Featured Research

from universities, journals, and other organizations

Seeing The Unseen With 'Super-resolution' Fluorescence Microscopy

Date:
December 24, 2008
Source:
American Society for Cell Biology
Summary:
Thanks to new "super-resolution" fluorescence microscopy technique, researchers have succeeded in resolving features of cells as minuscule as 20-30 nanometers, an order of magnitude smaller than conventional fluorescence light microscopy images.

Thanks to a new "super-resolution" fluorescence microscopy technique, Harvard University researchers have succeeded in resolving the features of cells as miniscule as 20-30 nanometers (nm), an order of magnitude smaller than conventional fluorescence light microscopy images, according to a presentation at the American Society for Cell Biology (ASCB) 48th Annual Meeting, Dec. 13-17, 2008, in San Francisco.

Related Articles


"Super resolution" microscopy techniques enable scientists to visualize cells laterally below 200-300 nm, which is the length scale of most intracellular structures and the level at which the cell gets most of its work done.

Harvard's "super-resolution" technique, developed by Bo Huang, Xioawei Zhuang and colleagues at the university, is called Stochastic Optical Reconstruction Microscopy (STORM).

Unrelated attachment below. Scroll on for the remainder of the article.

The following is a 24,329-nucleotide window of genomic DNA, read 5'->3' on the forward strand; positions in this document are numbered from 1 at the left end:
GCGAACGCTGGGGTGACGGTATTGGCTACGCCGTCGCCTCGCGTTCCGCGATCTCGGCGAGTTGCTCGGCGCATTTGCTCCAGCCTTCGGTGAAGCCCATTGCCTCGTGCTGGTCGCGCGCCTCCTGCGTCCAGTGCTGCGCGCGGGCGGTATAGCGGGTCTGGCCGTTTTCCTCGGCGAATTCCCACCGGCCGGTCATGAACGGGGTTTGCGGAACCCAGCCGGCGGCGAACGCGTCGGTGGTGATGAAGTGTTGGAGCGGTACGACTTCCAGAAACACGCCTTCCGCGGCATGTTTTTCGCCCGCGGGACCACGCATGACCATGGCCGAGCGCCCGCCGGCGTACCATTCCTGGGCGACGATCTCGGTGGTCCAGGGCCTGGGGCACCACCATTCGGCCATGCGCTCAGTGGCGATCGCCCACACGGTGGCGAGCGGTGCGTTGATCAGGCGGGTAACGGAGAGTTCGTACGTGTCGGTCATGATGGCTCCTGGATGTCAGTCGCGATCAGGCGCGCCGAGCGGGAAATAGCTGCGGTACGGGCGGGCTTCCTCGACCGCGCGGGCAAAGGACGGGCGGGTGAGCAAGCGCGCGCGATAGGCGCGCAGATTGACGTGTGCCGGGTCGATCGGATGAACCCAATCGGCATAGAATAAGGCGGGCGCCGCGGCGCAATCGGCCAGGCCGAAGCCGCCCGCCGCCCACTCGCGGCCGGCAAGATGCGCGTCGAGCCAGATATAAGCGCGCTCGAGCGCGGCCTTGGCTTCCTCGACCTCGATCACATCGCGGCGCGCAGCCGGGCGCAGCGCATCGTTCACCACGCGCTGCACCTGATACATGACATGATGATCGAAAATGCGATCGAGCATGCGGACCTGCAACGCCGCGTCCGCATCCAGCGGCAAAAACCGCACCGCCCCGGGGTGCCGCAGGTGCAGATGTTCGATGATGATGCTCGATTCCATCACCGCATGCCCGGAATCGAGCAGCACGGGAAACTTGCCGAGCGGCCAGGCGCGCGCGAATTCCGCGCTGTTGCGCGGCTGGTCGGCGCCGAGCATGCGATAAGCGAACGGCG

It is one of several higher-resolution fluorescence microscopy techniques that fundamentally surpass the diffraction "blind spot" of conventional light microscopes.

Because conventional light microscopes cannot resolve two objects closer than half the wavelength of the light, they produce images that appear blurry and overlap no matter how high the magnification.

According to the Harvard researchers, STORM can record light emitted from a single molecule in the sample.

Using probe molecules that can be "photoswitched" between a visible and an invisible state, STORM can determine the position of every molecule of interest and can then compile all the molecules' positions to define a structure.

Huang and colleagues have adapted STORM to study three-dimensional structures and can now visualize a whole cell with an axial resolution of 50-60 nm.

Multicolor imaging also has been achieved by using photoswitchable fluorophores made of combinatorial pairs of various activator dyes and reporter dyes. Multicolor, 3-D STORM is able to visualize detailed interactions between cell organelles and the cytoskeleton.

In brain tissue, the researchers used STORM to reveal the fine details in the synaptic structure of the olfactory system.

The lead author presented, "Seeing the Unseen in a Cell with Super-Resolution Fluorescence Microscopy," on Dec. 16 at the Moscone Center.

Authors: B. Huang, B. Brandenburg, X. Zhuang, Howard Hughes Medical Institute, Harvard University, Cambridge, MA; B. Huang, S.A. Jones, B. Brandenburg, X. Zhuang, Department of Chemistry and Chemical Biology, Harvard University, Cambridge, MA; M. Bates, School of Engineering and Applied Sciences, Harvard University, Cambridge, MA; W. Wang, X. Zhuang, Department of Physics, Harvard University, Cambridge, MA; G.T. Dempsey, Graduate Program in Biophysics, Harvard University, Cambridge, MA


Story Source:

The above story is based on materials provided by American Society for Cell Biology. Note: Materials may be edited for content and length.